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    Bring on the Bean Diet for Health?

    Study: Eating More Legumes Helps Blood Sugar Control, Lowers Heart Risk in People With Diabetes

    Beans and Blood Sugar: Results continued...

    This lab test provides a measure of average blood sugar control over the previous two to three months.

    People with diabetes are advised to aim for a level of below 7%.

    The values declined by .5% in those on the bean diet and .3% in those on the high wheat fiber diet.

    Reductions of .3% to .4% are considered meaningful by the FDA, Jenkins writes.

    The average for both groups at the study end was 6.9%. However, those in the high wheat fiber diet group started at 7.2%. Those in the bean diet group started at 7.4%.

    Beans and Heart Risk: Results

    Next, Jenkins calculated their predicted risk of heart disease. He used a standard equation that plugs in blood pressure and other health measures.

    Those on the bean diet had a greater risk reduction in the heart disease prediction than those on the high wheat fiber diet.

    How it reduced the heart disease risk score was a surprise to Jenkins. "It reduced heart disease risk predominantly because of its effect on blood pressure," he says. "That came as a shock to us."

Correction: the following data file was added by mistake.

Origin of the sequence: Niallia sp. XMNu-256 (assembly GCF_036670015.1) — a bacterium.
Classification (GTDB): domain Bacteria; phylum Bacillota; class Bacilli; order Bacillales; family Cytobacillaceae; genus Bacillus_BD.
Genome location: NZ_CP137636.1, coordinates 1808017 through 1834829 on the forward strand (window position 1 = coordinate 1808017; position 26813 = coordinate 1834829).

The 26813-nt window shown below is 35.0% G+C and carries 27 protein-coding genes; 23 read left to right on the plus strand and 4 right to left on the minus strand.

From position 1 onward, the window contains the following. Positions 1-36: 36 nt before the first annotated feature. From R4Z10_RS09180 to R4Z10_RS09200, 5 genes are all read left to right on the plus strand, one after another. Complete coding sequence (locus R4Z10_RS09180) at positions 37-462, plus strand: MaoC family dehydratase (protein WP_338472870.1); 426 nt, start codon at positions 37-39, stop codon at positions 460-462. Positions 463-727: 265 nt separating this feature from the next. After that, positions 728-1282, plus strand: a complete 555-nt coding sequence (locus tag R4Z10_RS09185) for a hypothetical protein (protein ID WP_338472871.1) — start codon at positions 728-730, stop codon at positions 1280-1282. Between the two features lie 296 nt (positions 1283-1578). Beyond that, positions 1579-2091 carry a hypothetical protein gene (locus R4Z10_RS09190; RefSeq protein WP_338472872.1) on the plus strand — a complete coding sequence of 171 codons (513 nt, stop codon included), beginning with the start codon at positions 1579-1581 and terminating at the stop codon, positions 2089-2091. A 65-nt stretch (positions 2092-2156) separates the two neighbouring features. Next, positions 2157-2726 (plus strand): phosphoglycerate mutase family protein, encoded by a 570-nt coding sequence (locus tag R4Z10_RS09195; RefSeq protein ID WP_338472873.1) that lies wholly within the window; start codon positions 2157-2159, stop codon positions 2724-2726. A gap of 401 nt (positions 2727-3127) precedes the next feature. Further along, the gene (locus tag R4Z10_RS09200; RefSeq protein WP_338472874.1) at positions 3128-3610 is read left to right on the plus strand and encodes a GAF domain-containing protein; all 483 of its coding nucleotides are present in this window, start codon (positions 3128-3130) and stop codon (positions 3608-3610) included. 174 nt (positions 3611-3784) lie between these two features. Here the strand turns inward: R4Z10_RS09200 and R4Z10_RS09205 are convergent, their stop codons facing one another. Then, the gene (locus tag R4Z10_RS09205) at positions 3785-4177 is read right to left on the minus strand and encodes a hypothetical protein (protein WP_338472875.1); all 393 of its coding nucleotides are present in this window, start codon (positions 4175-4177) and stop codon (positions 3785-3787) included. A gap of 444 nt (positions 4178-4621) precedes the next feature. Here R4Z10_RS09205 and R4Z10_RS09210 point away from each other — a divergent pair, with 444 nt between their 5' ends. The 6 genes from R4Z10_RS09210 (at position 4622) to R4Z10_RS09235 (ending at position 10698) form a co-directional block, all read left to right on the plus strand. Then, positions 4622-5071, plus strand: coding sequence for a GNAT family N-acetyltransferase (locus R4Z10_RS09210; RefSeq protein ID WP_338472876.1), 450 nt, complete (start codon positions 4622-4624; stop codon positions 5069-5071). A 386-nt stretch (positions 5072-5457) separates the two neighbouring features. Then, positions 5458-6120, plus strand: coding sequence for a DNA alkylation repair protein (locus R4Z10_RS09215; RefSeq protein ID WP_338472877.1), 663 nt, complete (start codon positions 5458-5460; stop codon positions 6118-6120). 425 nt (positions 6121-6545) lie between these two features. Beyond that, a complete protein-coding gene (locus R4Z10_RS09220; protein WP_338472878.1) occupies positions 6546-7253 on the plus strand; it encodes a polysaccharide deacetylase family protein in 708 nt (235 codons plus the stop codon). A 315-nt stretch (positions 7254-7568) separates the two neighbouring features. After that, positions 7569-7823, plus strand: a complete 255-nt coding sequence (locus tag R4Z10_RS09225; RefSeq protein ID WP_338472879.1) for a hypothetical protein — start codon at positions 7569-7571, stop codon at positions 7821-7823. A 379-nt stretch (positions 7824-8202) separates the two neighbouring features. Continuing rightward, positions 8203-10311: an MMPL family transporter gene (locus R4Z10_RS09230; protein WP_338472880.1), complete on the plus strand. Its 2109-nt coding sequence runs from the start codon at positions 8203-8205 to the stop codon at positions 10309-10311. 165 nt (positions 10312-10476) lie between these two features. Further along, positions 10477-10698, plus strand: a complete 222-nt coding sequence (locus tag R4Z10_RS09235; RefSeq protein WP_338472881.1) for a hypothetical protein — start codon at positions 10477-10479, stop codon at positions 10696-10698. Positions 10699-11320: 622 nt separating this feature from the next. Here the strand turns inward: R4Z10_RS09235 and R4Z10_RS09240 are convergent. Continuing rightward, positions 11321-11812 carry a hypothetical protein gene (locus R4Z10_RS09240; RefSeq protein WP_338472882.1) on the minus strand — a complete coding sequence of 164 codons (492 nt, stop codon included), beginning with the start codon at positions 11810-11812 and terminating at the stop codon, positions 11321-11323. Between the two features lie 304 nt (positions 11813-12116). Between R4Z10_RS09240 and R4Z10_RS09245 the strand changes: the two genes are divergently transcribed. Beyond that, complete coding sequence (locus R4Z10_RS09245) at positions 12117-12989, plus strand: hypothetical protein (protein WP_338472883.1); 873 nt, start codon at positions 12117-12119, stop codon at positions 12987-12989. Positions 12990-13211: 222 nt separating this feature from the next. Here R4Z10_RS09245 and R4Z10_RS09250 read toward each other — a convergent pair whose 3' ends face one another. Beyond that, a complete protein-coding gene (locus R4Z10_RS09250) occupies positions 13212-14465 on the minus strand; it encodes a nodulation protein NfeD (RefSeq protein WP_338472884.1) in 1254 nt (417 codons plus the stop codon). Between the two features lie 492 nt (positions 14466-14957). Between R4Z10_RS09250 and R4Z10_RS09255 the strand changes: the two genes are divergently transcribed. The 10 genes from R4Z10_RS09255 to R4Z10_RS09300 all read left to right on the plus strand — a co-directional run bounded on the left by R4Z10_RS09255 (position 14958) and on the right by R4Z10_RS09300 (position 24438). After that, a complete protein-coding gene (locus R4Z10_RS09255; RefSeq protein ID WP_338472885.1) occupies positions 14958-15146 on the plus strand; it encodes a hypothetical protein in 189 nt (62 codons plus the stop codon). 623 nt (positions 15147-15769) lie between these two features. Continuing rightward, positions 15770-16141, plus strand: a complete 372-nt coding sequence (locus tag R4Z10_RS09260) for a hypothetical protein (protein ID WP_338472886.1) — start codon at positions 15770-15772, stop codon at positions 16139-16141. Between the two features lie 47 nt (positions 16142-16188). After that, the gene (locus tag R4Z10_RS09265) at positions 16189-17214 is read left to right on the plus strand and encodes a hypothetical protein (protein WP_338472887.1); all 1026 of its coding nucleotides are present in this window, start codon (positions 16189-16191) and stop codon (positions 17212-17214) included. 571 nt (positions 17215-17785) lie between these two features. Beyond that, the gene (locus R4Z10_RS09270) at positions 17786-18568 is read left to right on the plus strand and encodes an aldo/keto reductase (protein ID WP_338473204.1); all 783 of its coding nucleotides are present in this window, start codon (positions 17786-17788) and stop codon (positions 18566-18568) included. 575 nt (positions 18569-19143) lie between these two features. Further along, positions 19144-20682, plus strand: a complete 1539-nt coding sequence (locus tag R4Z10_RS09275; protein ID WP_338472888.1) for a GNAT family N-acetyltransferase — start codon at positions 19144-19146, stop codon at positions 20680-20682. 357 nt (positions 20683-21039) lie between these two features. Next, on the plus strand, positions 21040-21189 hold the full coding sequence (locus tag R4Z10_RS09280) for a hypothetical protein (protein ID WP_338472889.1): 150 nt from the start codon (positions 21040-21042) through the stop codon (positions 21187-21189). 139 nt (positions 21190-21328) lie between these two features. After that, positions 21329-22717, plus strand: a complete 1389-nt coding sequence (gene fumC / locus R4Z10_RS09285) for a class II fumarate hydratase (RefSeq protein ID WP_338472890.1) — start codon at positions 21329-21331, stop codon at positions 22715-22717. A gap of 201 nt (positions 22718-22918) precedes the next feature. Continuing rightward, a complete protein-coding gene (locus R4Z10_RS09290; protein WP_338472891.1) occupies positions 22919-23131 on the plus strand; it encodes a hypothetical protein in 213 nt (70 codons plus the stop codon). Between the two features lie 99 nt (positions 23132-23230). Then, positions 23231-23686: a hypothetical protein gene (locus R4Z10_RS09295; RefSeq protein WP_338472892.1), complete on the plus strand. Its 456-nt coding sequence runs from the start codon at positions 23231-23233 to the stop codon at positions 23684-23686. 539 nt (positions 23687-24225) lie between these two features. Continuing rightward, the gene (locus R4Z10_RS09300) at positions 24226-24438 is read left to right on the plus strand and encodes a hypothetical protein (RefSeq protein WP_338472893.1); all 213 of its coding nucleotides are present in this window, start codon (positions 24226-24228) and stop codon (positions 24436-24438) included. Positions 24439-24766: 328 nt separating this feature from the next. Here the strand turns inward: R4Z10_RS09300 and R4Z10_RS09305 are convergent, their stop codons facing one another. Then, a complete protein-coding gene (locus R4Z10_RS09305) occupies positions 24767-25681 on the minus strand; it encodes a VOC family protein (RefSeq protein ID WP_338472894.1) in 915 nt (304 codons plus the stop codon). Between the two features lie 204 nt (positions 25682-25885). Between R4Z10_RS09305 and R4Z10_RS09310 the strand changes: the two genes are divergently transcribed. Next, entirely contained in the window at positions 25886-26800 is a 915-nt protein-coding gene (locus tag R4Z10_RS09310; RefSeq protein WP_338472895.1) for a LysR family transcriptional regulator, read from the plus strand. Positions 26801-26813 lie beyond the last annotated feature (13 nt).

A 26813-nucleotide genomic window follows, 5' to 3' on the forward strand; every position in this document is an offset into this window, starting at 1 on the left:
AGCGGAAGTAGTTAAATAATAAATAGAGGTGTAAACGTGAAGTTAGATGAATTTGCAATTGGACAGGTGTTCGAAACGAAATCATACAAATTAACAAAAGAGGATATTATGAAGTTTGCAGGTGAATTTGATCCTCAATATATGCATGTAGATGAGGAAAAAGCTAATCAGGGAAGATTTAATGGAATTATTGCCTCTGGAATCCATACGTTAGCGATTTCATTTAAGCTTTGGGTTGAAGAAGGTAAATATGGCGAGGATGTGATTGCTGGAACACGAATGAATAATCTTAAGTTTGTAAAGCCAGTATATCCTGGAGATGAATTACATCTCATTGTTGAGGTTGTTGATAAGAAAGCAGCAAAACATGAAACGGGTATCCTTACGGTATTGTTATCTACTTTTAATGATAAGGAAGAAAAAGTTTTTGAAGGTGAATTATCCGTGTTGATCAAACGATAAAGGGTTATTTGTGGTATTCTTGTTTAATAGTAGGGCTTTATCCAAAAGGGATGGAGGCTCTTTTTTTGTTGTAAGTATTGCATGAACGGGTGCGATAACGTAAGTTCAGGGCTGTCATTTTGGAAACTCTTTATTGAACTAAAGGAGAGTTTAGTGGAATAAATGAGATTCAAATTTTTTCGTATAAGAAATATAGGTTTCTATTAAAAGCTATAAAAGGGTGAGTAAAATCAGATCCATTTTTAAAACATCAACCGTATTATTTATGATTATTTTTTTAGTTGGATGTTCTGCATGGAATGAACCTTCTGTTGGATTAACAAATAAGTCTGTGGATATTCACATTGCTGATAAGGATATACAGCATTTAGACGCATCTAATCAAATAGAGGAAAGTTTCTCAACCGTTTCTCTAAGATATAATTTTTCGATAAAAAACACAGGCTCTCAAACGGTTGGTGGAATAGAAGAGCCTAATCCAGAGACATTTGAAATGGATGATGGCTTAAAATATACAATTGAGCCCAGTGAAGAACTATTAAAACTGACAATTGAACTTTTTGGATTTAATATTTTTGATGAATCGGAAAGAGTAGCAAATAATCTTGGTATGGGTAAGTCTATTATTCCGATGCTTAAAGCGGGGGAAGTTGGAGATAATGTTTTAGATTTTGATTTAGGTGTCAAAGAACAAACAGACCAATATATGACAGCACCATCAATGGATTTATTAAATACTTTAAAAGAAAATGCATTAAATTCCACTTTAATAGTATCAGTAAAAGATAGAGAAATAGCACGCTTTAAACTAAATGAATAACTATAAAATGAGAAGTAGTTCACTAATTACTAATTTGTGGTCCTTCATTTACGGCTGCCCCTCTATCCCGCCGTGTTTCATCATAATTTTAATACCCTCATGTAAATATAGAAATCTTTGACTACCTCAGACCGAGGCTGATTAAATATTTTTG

Those on the bean diet started with an average blood pressure of 122/72 and ended with 118/69. (Below 120/80 is normal.) That difference looks slight, Jenkins says, but is considered significant.

    Those on the high wheat fiber diet started out with blood pressures averaging 118/70 and had the same average at the end of the study.

    Bean Advice

    Jenkins' advice? "Swap a few of your meat meals for bean stew," he says. Lentil soup or bean chili are among other options.

    Symptoms such as bloating or gas were about the same in both groups, he says.

    Jenkins reports serving on the scientific advisory boards of numerous companies and organizations, including the Saskatchewan Pulse Growers and Agri-Culture and Agri-Food Canada.

    Bean Diet: Another Perspective

    "Beans are part of a healthful eating pattern," says Marion Franz, RD, a nutrition consultant in Minneapolis. She wrote an invited commentary to accompany the study.

    However, she wonders how long most people can keep up a cup-a-day bean habit.

    She also questions if the beans by themselves deserve all the credit. "The group that ate the low glycemic index diet also ate considerably more fiber," she says.

    The bean group started out eating 15.6 grams of fiber a day. At the end of the study, they averaged 25.6 grams.

    The high wheat fiber group started out with 16.6 grams a day and ended at 18.5 grams.

    A cup of navy beans, for instance, has about 19 grams of fiber.

    Franz says people with diabetes are encouraged to eat about 25 to 30 grams of fiber a day, as it can improve total and LDL ("bad") cholesterol and thus help lower heart disease risk.

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